The annual research Roundtable, which is open to our DBA and MBA students, along with our faculty members and researchers, is aimed at helping participants to evaluate progress of their research and finding possibilities for implementing it in real-world contexts. This creates a collegial environment and framework, where our graduate and postgraduate students can discuss issues and challenges relating to their research work with peers and experts. The Roundtable also facilitates long-term collaboration and communication between our faculty and students
EU Business School held it’s 2018 Annual Research Roundtable on Friday, May 25, 2018 at its Geneva campus. Based on its past success, the Annual Research Roundtable provided a platform to discuss, debate, and disseminate EU’s research vision, strategy, ideas, and methodologies to direct its research mandate. The Roundtable engaged participants to discuss research related agenda’s; evaluate their research progress; share their experiences and concerns; strengthen their methodologies; network with peers, experts and faculty; and collaborate to create a peer-assisted learning community. The event was attended by 6 current DBA students and 8 MBA students, as well as by several faculty members and supervisors. The event was moderated by Dr. Suddha Chakravartti, Head of Research, EU Business School included presentations from select faculty members.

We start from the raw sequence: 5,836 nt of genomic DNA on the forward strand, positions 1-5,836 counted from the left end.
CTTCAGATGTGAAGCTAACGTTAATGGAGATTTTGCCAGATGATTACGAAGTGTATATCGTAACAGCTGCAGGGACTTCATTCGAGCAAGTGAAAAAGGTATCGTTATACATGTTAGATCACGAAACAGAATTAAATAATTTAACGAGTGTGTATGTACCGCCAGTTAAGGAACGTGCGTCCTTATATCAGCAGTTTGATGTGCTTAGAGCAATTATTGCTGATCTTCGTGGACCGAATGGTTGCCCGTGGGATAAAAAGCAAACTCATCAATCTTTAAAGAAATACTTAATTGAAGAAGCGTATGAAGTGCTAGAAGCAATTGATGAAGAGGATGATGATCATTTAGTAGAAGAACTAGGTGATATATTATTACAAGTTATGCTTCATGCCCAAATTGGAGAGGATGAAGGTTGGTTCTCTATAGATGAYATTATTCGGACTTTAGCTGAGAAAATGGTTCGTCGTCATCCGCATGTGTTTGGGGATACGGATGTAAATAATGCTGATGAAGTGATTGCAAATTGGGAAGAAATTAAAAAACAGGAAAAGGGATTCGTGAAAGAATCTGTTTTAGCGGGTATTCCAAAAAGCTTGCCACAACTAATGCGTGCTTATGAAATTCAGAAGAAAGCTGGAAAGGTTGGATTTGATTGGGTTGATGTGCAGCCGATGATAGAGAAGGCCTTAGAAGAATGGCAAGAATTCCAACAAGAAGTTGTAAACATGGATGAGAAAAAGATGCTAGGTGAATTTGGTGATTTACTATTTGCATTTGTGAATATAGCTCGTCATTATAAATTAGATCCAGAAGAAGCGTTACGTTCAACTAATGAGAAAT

Dr. Suddha Chakravartti
Dr. Suddha Chakravartti opened the deliberations with a note to strengthen the current research activities at EU Business School. He focused on bolstering the research conducted by its faculty and students, particularly by DBA candidates, regarding how it can best create value and contribute original knowledge and expertise in their fields of study. He also updated the audience on the research strategy at EU Business School, and the many research activities and events scheduled for the academic year. Such events are crucial and provide key access and platform for researchers to disseminate their ongoing research and findings with a wider audience. The announcement of the launch issue of ON RESEARCH, EU Business School’s open access and peer-reviewed journal was also made to the audience. Finally, the core message of Dr. Chakravartti’s intervention focused on the importance and need to create a solid research community and foundation at EU Business School.